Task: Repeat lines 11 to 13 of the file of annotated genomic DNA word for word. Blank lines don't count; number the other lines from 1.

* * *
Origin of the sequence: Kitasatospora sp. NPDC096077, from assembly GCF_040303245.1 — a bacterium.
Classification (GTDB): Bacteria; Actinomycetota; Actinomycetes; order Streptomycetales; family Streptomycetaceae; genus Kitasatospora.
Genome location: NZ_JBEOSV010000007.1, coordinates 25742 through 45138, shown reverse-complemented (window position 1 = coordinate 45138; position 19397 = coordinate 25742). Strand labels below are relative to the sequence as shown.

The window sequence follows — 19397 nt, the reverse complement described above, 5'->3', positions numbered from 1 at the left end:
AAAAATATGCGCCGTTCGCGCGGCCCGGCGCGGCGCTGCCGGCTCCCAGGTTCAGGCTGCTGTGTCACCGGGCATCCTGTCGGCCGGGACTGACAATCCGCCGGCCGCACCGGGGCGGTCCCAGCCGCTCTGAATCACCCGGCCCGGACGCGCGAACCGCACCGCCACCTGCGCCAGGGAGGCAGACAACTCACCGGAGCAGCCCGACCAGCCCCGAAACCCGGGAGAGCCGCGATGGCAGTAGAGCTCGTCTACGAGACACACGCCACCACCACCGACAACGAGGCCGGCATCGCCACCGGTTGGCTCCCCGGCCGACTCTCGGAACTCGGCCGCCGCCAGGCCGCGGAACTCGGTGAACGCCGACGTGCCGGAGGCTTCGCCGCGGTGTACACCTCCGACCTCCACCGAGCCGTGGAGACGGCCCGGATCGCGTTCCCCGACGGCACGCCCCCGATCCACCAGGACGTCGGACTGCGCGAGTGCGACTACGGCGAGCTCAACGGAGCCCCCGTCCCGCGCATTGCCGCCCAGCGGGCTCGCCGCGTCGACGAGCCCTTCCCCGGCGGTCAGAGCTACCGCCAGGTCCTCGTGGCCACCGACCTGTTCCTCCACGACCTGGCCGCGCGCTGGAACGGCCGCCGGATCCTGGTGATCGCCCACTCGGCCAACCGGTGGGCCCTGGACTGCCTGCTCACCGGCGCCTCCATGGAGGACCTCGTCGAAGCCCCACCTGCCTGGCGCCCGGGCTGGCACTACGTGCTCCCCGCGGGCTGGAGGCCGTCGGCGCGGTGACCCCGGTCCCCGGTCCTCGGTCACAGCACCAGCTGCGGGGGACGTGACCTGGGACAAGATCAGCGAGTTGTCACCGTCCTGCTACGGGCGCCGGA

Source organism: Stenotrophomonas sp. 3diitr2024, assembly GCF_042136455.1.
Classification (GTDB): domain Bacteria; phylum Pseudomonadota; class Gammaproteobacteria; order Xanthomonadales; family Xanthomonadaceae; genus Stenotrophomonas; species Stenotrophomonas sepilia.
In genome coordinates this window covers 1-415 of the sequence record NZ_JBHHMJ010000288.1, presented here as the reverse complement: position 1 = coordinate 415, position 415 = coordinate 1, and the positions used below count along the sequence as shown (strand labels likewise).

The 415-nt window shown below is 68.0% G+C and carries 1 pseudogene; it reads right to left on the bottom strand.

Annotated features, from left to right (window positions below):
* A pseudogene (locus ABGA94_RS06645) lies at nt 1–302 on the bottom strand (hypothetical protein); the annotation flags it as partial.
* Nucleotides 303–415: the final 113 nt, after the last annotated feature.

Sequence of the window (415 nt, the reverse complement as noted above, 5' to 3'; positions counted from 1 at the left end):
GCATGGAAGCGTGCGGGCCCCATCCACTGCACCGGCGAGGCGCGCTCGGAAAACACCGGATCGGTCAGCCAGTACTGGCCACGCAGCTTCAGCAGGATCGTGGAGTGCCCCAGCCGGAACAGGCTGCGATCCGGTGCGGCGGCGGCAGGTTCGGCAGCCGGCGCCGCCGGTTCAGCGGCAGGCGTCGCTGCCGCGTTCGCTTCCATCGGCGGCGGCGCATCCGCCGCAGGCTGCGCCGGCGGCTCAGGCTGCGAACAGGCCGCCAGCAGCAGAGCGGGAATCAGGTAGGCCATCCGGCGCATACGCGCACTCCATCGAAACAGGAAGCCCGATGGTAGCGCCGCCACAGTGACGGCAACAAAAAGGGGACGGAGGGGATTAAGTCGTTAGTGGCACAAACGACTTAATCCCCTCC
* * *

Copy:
* A pseudogene (locus ABGA94_RS06645) lies at nt 1–302 on the bottom strand (hypothetical protein); the annotation flags it as partial.
* Nucleotides 303–415: the final 113 nt, after the last annotated feature.

Sequence of the window (415 nt, the reverse complement as noted above, 5' to 3'; positions counted from 1 at the left end):